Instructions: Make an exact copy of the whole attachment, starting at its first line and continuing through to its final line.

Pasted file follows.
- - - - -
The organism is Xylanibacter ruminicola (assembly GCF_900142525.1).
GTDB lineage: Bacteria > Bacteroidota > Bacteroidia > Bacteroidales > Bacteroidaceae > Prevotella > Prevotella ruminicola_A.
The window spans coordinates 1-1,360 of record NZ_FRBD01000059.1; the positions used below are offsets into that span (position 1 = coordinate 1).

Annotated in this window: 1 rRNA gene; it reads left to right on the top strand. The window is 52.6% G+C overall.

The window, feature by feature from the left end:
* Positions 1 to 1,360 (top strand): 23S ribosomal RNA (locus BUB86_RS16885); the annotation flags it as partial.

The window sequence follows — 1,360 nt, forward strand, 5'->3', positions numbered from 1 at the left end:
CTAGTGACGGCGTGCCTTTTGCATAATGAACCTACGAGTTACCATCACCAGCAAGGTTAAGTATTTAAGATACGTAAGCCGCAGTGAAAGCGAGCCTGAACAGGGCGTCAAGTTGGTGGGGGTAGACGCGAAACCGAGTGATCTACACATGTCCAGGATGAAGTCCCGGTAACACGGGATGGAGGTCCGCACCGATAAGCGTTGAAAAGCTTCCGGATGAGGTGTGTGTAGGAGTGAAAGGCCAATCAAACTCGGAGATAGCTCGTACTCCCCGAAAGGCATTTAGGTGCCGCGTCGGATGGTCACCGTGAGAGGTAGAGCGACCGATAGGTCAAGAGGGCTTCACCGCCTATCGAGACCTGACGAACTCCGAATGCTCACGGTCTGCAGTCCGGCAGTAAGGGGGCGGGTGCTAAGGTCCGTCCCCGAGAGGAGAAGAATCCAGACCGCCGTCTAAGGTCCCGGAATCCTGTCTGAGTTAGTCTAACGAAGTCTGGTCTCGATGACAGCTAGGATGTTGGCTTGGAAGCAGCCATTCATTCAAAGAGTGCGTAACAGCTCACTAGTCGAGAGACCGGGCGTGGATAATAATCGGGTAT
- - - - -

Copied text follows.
The organism is Xylanibacter ruminicola (assembly GCF_900142525.1).
GTDB lineage: Bacteria > Bacteroidota > Bacteroidia > Bacteroidales > Bacteroidaceae > Prevotella > Prevotella ruminicola_A.
The window spans coordinates 1-1,360 of record NZ_FRBD01000059.1; the positions used below are offsets into that span (position 1 = coordinate 1).

Annotated in this window: 1 rRNA gene; it reads left to right on the top strand. The window is 52.6% G+C overall.

The window, feature by feature from the left end:
* Positions 1 to 1,360 (top strand): 23S ribosomal RNA (locus BUB86_RS16885); the annotation flags it as partial.

The window sequence follows — 1,360 nt, forward strand, 5'->3', positions numbered from 1 at the left end:
CTAGTGACGGCGTGCCTTTTGCATAATGAACCTACGAGTTACCATCACCAGCAAGGTTAAGTATTTAAGATACGTAAGCCGCAGTGAAAGCGAGCCTGAACAGGGCGTCAAGTTGGTGGGGGTAGACGCGAAACCGAGTGATCTACACATGTCCAGGATGAAGTCCCGGTAACACGGGATGGAGGTCCGCACCGATAAGCGTTGAAAAGCTTCCGGATGAGGTGTGTGTAGGAGTGAAAGGCCAATCAAACTCGGAGATAGCTCGTACTCCCCGAAAGGCATTTAGGTGCCGCGTCGGATGGTCACCGTGAGAGGTAGAGCGACCGATAGGTCAAGAGGGCTTCACCGCCTATCGAGACCTGACGAACTCCGAATGCTCACGGTCTGCAGTCCGGCAGTAAGGGGGCGGGTGCTAAGGTCCGTCCCCGAGAGGAGAAGAATCCAGACCGCCGTCTAAGGTCCCGGAATCCTGTCTGAGTTAGTCTAACGAAGTCTGGTCTCGATGACAGCTAGGATGTTGGCTTGGAAGCAGCCATTCATTCAAAGAGTGCGTAACAGCTCACTAGTCGAGAGACCGGGCGTGGATAATAATCGGGTAT